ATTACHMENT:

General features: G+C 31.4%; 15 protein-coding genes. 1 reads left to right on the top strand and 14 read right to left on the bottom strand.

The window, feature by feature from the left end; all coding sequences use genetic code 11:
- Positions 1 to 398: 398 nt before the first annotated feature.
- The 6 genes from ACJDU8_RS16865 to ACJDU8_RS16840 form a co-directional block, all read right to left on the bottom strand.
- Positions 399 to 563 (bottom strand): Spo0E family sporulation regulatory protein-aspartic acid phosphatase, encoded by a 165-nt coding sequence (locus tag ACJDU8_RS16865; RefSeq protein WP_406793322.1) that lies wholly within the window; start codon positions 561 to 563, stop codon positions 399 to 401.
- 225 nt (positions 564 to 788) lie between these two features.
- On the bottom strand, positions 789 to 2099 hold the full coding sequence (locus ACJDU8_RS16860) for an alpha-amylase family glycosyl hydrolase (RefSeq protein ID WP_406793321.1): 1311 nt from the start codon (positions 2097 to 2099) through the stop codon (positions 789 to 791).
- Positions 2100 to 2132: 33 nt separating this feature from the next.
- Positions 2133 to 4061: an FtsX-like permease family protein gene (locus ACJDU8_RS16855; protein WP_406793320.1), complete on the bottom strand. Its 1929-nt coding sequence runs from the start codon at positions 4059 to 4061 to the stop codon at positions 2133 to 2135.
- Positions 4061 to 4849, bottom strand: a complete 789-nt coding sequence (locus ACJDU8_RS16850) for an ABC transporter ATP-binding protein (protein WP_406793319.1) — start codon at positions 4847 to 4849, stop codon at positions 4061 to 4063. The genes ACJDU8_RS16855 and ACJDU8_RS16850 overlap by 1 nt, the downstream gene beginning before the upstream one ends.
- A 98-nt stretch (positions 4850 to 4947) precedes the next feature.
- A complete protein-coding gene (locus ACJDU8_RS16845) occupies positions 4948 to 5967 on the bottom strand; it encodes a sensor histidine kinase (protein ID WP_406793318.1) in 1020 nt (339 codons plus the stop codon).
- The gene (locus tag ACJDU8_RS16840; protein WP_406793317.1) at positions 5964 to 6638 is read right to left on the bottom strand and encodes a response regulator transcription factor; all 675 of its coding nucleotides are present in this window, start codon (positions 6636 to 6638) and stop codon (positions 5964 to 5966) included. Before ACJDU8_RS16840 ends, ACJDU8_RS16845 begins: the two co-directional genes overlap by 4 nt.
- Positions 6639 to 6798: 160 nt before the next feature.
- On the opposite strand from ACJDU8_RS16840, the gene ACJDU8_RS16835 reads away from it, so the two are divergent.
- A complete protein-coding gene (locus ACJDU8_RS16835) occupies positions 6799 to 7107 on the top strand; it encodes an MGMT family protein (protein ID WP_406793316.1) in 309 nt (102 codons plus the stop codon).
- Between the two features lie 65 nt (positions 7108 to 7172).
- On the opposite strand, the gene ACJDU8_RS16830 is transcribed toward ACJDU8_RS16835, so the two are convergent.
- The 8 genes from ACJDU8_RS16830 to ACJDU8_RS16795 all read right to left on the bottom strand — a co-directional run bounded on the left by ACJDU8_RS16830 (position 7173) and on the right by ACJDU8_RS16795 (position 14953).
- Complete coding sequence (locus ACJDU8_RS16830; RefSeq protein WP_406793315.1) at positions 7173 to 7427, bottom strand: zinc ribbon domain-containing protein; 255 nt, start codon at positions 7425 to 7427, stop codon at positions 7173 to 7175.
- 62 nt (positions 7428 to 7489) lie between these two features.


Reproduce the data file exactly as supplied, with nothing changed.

General features: G+C 31.4%; 15 protein-coding genes. 1 reads left to right on the top strand and 14 read right to left on the bottom strand.

The window, feature by feature from the left end; all coding sequences use genetic code 11:
- Positions 1 to 398: 398 nt before the first annotated feature.
- The 6 genes from ACJDU8_RS16865 to ACJDU8_RS16840 form a co-directional block, all read right to left on the bottom strand.
- Positions 399 to 563 (bottom strand): Spo0E family sporulation regulatory protein-aspartic acid phosphatase, encoded by a 165-nt coding sequence (locus tag ACJDU8_RS16865; RefSeq protein WP_406793322.1) that lies wholly within the window; start codon positions 561 to 563, stop codon positions 399 to 401.
- 225 nt (positions 564 to 788) lie between these two features.
- On the bottom strand, positions 789 to 2099 hold the full coding sequence (locus ACJDU8_RS16860) for an alpha-amylase family glycosyl hydrolase (RefSeq protein ID WP_406793321.1): 1311 nt from the start codon (positions 2097 to 2099) through the stop codon (positions 789 to 791).
- Positions 2100 to 2132: 33 nt separating this feature from the next.
- Positions 2133 to 4061: an FtsX-like permease family protein gene (locus ACJDU8_RS16855; protein WP_406793320.1), complete on the bottom strand. Its 1929-nt coding sequence runs from the start codon at positions 4059 to 4061 to the stop codon at positions 2133 to 2135.
- Positions 4061 to 4849, bottom strand: a complete 789-nt coding sequence (locus ACJDU8_RS16850) for an ABC transporter ATP-binding protein (protein WP_406793319.1) — start codon at positions 4847 to 4849, stop codon at positions 4061 to 4063. The genes ACJDU8_RS16855 and ACJDU8_RS16850 overlap by 1 nt, the downstream gene beginning before the upstream one ends.
- A 98-nt stretch (positions 4850 to 4947) precedes the next feature.
- A complete protein-coding gene (locus ACJDU8_RS16845) occupies positions 4948 to 5967 on the bottom strand; it encodes a sensor histidine kinase (protein ID WP_406793318.1) in 1020 nt (339 codons plus the stop codon).
- The gene (locus tag ACJDU8_RS16840; protein WP_406793317.1) at positions 5964 to 6638 is read right to left on the bottom strand and encodes a response regulator transcription factor; all 675 of its coding nucleotides are present in this window, start codon (positions 6636 to 6638) and stop codon (positions 5964 to 5966) included. Before ACJDU8_RS16840 ends, ACJDU8_RS16845 begins: the two co-directional genes overlap by 4 nt.
- Positions 6639 to 6798: 160 nt before the next feature.
- On the opposite strand from ACJDU8_RS16840, the gene ACJDU8_RS16835 reads away from it, so the two are divergent.
- A complete protein-coding gene (locus ACJDU8_RS16835) occupies positions 6799 to 7107 on the top strand; it encodes an MGMT family protein (protein ID WP_406793316.1) in 309 nt (102 codons plus the stop codon).
- Between the two features lie 65 nt (positions 7108 to 7172).
- On the opposite strand, the gene ACJDU8_RS16830 is transcribed toward ACJDU8_RS16835, so the two are convergent.
- The 8 genes from ACJDU8_RS16830 to ACJDU8_RS16795 all read right to left on the bottom strand — a co-directional run bounded on the left by ACJDU8_RS16830 (position 7173) and on the right by ACJDU8_RS16795 (position 14953).
- Complete coding sequence (locus ACJDU8_RS16830; RefSeq protein WP_406793315.1) at positions 7173 to 7427, bottom strand: zinc ribbon domain-containing protein; 255 nt, start codon at positions 7425 to 7427, stop codon at positions 7173 to 7175.
- 62 nt (positions 7428 to 7489) lie between these two features.